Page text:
Traditionally, the dominant topic in connection with international financial centres has been transparency around tax issues.

Since the OECD released its first study of harmful tax competition in 1998, it has aimed to identify and eliminate harmful preferential tax regimes in OECD-member countries and get ‘tax havens’ to commit to tax transparency and the exchange of tax information.

Leaders from the G-20 largest economies referenced the OECD’s work when they released a tax transparency blacklist in 2009 that included Cayman and forced the jurisdiction to ultimately sign three dozen tax information exchange agreements. These bilateral agreements formed the basis for the cross-border exchange of tax information on request through regulated channels in narrowly defined circumstances.

Then, in 2013, the US Foreign Account Tax Compliance Act (FATCA), came into force, which dictated that foreign financial institutions globally must identify the account holdings of US citizens to the US Internal Revenue Service. Institutions that do not report the information face a 30% withholding tax on certain transactions involving the US.

The initiative showed for the first time that tax information exchange could be automatic, rather than be limited to isolated cases. In 2014, the OECD approved its Common Reporting Standard (CRS) and the signing, by almost 100 jurisdictions, of the Multilateral Competent Authority Agreement that connects the CRS to the Multilateral Convention on Mutual Economic Assistance in Tax Matters.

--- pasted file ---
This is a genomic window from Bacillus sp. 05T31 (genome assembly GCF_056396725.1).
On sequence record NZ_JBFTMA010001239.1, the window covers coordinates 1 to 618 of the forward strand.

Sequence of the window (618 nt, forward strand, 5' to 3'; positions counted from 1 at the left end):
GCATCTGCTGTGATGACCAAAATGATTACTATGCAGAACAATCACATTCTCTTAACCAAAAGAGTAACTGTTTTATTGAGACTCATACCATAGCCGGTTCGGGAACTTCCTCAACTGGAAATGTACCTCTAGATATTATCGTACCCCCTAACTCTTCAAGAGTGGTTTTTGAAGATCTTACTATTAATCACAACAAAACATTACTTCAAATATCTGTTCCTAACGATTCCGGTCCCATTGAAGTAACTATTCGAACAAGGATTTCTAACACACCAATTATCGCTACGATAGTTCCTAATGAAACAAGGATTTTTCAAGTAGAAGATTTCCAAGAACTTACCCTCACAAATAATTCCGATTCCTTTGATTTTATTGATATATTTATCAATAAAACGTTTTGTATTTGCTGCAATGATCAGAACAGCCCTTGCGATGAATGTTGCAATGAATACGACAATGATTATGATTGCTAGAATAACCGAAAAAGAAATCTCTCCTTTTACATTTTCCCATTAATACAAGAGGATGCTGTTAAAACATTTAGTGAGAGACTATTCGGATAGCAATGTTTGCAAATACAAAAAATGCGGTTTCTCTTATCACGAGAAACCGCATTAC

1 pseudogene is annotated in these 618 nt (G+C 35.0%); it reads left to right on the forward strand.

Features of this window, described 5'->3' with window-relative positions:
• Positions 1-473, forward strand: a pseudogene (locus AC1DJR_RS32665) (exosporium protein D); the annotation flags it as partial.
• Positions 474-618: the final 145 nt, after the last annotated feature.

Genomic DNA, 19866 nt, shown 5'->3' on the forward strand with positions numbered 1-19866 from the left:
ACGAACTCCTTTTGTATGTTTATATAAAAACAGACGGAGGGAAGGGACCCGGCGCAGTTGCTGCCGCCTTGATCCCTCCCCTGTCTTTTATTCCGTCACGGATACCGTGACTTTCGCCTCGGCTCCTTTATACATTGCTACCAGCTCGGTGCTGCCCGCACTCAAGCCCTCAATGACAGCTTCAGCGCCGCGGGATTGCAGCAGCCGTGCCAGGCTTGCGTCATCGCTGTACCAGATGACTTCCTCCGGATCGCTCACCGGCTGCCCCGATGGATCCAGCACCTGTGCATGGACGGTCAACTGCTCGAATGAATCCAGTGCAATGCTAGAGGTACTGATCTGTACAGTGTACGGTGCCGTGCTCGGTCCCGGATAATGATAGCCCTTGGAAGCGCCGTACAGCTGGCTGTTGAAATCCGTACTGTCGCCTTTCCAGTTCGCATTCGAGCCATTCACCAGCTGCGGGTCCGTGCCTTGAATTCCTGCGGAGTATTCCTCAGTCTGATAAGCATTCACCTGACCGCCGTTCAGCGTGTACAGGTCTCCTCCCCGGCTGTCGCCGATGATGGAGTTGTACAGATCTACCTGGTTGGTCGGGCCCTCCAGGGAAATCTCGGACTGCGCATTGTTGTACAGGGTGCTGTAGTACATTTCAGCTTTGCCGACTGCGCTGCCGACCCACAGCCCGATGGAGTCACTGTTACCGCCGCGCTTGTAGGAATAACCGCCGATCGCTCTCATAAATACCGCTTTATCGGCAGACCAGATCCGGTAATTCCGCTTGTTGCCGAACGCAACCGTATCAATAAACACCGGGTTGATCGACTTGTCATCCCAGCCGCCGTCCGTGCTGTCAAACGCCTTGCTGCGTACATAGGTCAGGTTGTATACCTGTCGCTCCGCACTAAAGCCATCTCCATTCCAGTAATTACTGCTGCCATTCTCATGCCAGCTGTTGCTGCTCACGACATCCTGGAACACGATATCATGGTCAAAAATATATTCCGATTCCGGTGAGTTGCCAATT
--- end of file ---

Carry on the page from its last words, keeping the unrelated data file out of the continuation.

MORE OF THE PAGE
As a result, taxpayers who maintain bank accounts abroad have to provide information on where they are tax resident to their banks and other financial services providers, so that these can report regularly and automatically financial details to the tax authorities in their clients’ home countries.

This ensures that tax authorities have a broader view of their taxpayers’ assets, significantly limiting the ability to evade tax by not declaring income earned or assets held abroad.

Arrangements to provide tax information to authorities overseas have become part of Cayman’s framework for international cooperation. Cayman had to introduce legislation and establish portals for the exchange of tax information. It is also a member of the OECD’s Global Forum on Transparency and Exchange of Information for Tax Purposes, and Cayman’s tax-exchange regime has been subject to international reviews.